How to Fly your American Flag


“Raise the Flag briskly, lower it ceremoniously.”

Memorial day weekend marks the unofficial start of the summer season, and like many Americans across the country, I will begin flying Old Glory from the front of my home. Proudly, and for all to see.American Flag displayed and flown in front of home

But did you know that on Memorial day the Flag should be flown half-staff until noon, at which time it should be raised to the top of the staff?

I write this article as a civilian and for others who plan to hoist a flag. These tips from the Federal Flag Code serve as a guide for civilian groups, individuals, and families to show proper respect to our Flag.

Flag etiquette, while voluntary, is greatly encouraged and a little knowledge goes a long way.

The pledge should be said while standing at attention and facing the flag with right hand over the heart. When not in uniform men should remove their headdress with their right hand and hold it at the left shoulder, the hand being over the heart.

The same behavior applies during the raising or lowering of the flag, or when it passes on parade.

American Flag displayed and flown in front of home

Etiquette to consider:

  • The flag should be raised at sunrise and removed at sunset. You can display your flag round the clock if illuminated during dusk and darkness.

  • Never allow the flag to touch the ground, floor, or anything beneath it. You should never lay it down or drape it on anything unless ceremoniously – Think of a military funeral, where the flag is draped over the casket in a very deliberate manner with the stars covering the head and shoulders.

  • Do not fly the flag during inclement weather, unless it’s an all-weather flag. It is necessary as a flag bearer to reduce undue wear and allow it to age naturally and gracefully.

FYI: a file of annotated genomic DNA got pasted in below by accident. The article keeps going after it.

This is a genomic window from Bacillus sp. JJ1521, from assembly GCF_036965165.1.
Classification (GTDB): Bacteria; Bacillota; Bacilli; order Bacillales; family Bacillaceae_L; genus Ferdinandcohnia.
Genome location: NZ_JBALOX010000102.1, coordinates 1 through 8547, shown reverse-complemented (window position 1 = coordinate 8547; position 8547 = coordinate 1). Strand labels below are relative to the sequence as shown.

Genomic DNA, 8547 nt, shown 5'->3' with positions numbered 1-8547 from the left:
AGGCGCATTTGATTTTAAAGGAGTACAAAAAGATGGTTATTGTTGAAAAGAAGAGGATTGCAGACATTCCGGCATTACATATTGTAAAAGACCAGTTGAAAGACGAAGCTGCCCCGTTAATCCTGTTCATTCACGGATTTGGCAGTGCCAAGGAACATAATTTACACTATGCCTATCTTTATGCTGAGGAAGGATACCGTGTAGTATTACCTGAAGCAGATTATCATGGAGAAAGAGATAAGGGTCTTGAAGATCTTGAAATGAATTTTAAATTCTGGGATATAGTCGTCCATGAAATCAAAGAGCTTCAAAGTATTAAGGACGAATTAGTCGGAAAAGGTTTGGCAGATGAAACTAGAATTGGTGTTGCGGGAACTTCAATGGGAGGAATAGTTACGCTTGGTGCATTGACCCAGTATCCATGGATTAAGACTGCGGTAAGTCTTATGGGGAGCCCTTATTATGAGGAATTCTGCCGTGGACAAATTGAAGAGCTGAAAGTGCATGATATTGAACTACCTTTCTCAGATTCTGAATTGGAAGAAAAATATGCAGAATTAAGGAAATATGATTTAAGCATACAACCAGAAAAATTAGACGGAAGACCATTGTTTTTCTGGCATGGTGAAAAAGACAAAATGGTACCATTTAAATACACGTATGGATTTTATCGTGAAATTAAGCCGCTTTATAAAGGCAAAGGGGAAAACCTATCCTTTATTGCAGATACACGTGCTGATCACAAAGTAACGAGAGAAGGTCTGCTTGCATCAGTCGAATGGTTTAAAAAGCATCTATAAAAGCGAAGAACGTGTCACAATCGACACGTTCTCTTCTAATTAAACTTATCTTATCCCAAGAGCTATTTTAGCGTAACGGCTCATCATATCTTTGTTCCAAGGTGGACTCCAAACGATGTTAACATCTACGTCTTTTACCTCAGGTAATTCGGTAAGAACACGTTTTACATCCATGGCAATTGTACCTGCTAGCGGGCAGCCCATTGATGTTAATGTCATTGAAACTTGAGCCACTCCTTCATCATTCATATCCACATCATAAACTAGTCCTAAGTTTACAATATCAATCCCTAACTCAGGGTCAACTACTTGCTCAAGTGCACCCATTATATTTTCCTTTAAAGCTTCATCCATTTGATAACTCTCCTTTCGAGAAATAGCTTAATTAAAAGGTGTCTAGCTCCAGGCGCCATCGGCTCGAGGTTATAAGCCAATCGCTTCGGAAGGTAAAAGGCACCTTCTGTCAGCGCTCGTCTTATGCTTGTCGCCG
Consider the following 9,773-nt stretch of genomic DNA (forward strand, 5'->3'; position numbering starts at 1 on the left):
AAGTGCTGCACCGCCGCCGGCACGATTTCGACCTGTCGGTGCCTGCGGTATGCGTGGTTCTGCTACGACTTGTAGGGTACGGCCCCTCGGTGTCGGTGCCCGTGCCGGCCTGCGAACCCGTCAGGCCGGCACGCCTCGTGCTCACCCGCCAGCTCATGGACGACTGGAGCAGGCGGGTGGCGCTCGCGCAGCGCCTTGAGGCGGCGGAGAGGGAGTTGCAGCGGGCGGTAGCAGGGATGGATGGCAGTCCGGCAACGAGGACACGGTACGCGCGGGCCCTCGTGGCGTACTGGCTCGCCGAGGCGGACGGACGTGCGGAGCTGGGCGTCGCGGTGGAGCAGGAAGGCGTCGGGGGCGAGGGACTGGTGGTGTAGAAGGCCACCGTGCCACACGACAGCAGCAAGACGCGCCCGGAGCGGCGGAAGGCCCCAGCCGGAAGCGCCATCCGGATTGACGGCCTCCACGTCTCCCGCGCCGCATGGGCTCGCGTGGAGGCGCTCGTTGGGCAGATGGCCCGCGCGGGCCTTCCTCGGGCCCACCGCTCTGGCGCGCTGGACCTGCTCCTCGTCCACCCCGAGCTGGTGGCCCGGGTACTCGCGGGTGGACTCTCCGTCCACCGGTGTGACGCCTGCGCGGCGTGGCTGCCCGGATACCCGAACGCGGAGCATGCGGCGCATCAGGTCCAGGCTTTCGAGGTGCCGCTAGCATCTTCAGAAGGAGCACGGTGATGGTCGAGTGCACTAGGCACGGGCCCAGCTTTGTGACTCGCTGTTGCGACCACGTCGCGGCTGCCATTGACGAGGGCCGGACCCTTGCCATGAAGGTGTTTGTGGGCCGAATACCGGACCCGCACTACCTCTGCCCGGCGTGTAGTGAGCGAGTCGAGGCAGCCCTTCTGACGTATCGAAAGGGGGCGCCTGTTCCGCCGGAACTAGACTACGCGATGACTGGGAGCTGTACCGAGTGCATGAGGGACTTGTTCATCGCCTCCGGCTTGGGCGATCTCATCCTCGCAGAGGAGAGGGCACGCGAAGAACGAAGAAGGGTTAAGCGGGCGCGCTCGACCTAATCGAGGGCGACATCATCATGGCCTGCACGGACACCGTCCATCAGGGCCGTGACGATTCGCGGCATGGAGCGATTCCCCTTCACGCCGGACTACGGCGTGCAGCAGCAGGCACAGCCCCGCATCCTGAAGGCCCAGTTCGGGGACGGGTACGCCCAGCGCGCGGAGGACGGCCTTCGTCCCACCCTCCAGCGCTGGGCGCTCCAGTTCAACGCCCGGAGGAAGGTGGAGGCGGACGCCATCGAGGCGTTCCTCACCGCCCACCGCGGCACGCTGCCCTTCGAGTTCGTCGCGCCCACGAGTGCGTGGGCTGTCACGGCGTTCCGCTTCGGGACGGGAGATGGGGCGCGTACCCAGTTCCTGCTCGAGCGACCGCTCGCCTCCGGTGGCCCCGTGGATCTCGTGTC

• Tattered, torn, and tired flags should be destroyed properly and respectfully - - preferably by burning – please refer to U.S. Code, Title 36, Section 176k, Respect for Flag.

  • The Flag should always be allowed to fall free and never carried flat.

  • Never fly the Flag upside down except to signal distress.

  • Pay attention to the position of the Union (the blue field), when on display the Union should be at the peak of the staff. Exceptions can be made for those who hoist a flag on a pole and are flying the flag at half-staff.

  • Occasionally, the flag is flown at half-staff by order of the President in a mark of respect, customarily upon the death of prominent members of the Government. Although, as we know, orders have been announced due to other occasions as well. When flown at half-staff, the flag should be raised to the peak for a momentary pause and then lowered to the half-staff position. Prior to the Flag being lowered for the day, it should once again be momentarily hoisted to the peak.American Flag flown at half-staff

  • While the 50 star flag is our official U.S. Flag, historic flags may be displayed as long as they are in good condition.  All Historic Flags, and there are many, should be respected and subject to the same rituals and same manner as the official Flag.

  • The Flag should never be used as clothing, or any form of drapery. Exceptions are made when the flag is held by means of honor and respect in ceremony or funeral. For instance, flags are often presented to the spouse of a fallen soldier and may be handled in an emotional state, coveted in honor for a loved one who served under its colors.

  • Flags should be held upright at all times and never dipped to any monument, person, or otherwise. State and organizational flags may be dipped during ceremonies as a mark of honor and respect.

  • Flags may be displayed against a wall, building, or the inside of your home. Please pay attention to the Union and make sure it appears in the uppermost position and to the left of the observer.

American Flag displayed in barn

 There are many other important considerations when displaying a flag, particularly for local cities, governments and buildings, public parks, and schools. We encourage you to read the U.S.  Flag Code if your agency displays a flag outside, inside, in a parade, or during a ceremony.American Flag displayed in front of government building.